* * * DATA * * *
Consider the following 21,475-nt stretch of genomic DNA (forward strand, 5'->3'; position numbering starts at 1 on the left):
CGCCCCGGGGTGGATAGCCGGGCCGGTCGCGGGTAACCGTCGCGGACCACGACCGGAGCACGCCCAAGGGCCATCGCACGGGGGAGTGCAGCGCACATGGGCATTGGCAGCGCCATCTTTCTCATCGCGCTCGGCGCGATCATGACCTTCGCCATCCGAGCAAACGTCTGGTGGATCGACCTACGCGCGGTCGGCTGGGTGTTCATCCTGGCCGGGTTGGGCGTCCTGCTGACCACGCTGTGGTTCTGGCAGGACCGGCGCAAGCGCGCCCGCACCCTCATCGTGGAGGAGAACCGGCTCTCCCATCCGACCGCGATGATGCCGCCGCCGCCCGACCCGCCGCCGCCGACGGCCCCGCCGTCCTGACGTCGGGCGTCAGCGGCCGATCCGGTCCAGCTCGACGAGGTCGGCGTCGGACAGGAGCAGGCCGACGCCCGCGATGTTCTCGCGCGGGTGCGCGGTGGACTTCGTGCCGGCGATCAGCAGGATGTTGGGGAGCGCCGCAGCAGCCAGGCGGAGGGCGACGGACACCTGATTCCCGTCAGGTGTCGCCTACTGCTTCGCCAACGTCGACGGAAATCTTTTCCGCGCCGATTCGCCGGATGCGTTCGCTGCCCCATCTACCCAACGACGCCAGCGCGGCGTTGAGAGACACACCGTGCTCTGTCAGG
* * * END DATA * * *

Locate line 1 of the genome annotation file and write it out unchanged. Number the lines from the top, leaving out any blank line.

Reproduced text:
Consider the following 21,475-nt stretch of genomic DNA (forward strand, 5'->3'; position numbering starts at 1 on the left):